I applied to a job out of state and got an interview before being certified. I had to fly out there, and personally, I’m glad I did so I could get a better idea of the school, environment, people, etc. I got the job and began the cert transfer right a way. It took a while though. And I applied to a state that is supposedly over saturated with teachers, however I’m in a harder to fill content area. It can be done but I’d say be at least willing to fly out there if it’s a school you can see yourself working at and/or pays well.
And for me, I interviewed in June when my school was out for the summer and my current school was still in session, so I didn’t have to take time off. I also stayed with someone.
Save your personal days, realize that you may be interviewing through the summer, put aside money for airfare. Sorry, just being a good interviewer won't help if you can't find time to get to the interview to wow them.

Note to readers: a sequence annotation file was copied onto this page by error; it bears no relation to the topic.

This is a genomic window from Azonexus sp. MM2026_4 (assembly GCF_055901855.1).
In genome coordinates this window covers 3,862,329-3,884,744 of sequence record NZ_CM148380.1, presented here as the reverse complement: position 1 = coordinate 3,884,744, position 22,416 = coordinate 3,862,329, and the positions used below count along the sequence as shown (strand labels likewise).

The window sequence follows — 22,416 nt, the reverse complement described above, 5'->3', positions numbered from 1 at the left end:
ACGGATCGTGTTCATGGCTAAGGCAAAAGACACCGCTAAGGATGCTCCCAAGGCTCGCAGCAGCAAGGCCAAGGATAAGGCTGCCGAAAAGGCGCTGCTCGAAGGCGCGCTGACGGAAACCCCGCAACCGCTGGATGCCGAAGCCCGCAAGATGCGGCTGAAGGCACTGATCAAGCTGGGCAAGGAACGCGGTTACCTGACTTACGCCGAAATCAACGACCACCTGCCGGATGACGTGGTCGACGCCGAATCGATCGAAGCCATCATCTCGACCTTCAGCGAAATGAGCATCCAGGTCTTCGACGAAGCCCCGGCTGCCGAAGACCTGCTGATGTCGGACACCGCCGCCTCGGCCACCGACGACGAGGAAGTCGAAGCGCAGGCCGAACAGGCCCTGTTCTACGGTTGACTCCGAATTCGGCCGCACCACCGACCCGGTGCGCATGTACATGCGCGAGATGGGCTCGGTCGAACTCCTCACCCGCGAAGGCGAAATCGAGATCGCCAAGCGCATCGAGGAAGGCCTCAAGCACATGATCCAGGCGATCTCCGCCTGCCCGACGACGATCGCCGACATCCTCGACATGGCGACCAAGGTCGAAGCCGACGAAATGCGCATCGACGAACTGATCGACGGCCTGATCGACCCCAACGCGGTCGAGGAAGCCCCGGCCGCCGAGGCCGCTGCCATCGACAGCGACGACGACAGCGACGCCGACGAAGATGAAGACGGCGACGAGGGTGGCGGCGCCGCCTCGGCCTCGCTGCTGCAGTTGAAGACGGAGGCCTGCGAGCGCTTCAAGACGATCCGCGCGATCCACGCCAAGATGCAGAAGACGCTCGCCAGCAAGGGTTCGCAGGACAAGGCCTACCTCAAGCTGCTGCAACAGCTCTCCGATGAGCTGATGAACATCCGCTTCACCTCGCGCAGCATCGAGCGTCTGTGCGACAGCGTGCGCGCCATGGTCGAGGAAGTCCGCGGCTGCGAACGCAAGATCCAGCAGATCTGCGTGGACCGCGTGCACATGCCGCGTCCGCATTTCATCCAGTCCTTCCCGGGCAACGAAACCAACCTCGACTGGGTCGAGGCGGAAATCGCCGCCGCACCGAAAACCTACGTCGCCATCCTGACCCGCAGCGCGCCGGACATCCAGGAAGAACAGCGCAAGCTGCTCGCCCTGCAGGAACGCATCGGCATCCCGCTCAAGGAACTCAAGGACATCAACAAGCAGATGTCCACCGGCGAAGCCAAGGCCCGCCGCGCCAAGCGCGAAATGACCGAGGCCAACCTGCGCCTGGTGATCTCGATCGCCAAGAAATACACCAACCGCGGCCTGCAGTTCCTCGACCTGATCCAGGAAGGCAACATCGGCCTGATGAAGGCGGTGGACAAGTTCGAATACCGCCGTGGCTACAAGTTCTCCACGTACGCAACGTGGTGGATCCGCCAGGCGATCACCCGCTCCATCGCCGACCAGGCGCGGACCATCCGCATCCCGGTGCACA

I disagree about having to fly out for interviews. I've been hired over the phone twice. Once was actually my current job. I was already local, but happened to be out of town when they called to schedule the interview, so they did a phone interview instead. From the interviewer's perspective, Skype seems like it's just as good as being there in person. Any disadvantage is all on the interviewee's side, since you don't get to see the actual building or anything like that. Personally, I'm not sure how much information you really get from that. I accepted my first job over the phone having never stepped foot in this state, and it ended being the best job I've ever had.